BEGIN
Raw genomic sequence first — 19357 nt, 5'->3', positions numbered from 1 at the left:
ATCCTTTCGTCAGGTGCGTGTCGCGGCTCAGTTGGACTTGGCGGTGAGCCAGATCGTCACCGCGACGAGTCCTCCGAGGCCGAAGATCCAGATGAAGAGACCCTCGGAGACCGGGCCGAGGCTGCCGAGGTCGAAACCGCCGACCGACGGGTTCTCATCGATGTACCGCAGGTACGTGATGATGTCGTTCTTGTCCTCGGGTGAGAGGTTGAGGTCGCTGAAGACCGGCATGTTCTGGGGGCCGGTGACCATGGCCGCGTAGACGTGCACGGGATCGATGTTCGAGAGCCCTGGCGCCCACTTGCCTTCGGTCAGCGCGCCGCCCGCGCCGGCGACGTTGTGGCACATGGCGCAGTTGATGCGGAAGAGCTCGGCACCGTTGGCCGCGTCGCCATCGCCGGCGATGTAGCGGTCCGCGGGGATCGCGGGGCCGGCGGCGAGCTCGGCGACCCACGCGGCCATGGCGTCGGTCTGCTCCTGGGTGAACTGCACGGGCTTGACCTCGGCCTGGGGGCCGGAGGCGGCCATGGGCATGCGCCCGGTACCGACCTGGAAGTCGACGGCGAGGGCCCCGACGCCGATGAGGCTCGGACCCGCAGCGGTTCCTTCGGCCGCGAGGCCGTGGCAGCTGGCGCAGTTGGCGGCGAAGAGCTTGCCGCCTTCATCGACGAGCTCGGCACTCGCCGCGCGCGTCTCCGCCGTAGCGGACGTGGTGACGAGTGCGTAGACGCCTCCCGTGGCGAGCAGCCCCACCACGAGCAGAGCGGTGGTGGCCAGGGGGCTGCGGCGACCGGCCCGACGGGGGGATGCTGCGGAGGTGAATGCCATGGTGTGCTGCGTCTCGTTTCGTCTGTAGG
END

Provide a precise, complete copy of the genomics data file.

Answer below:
Raw genomic sequence first — 19357 nt, 5'->3', positions numbered from 1 at the left:
ATCCTTTCGTCAGGTGCGTGTCGCGGCTCAGTTGGACTTGGCGGTGAGCCAGATCGTCACCGCGACGAGTCCTCCGAGGCCGAAGATCCAGATGAAGAGACCCTCGGAGACCGGGCCGAGGCTGCCGAGGTCGAAACCGCCGACCGACGGGTTCTCATCGATGTACCGCAGGTACGTGATGATGTCGTTCTTGTCCTCGGGTGAGAGGTTGAGGTCGCTGAAGACCGGCATGTTCTGGGGGCCGGTGACCATGGCCGCGTAGACGTGCACGGGATCGATGTTCGAGAGCCCTGGCGCCCACTTGCCTTCGGTCAGCGCGCCGCCCGCGCCGGCGACGTTGTGGCACATGGCGCAGTTGATGCGGAAGAGCTCGGCACCGTTGGCCGCGTCGCCATCGCCGGCGATGTAGCGGTCCGCGGGGATCGCGGGGCCGGCGGCGAGCTCGGCGACCCACGCGGCCATGGCGTCGGTCTGCTCCTGGGTGAACTGCACGGGCTTGACCTCGGCCTGGGGGCCGGAGGCGGCCATGGGCATGCGCCCGGTACCGACCTGGAAGTCGACGGCGAGGGCCCCGACGCCGATGAGGCTCGGACCCGCAGCGGTTCCTTCGGCCGCGAGGCCGTGGCAGCTGGCGCAGTTGGCGGCGAAGAGCTTGCCGCCTTCATCGACGAGCTCGGCACTCGCCGCGCGCGTCTCCGCCGTAGCGGACGTGGTGACGAGTGCGTAGACGCCTCCCGTGGCGAGCAGCCCCACCACGAGCAGAGCGGTGGTGGCCAGGGGGCTGCGGCGACCGGCCCGACGGGGGGATGCTGCGGAGGTGAATGCCATGGTGTGCTGCGTCTCGTTTCGTCTGTAGG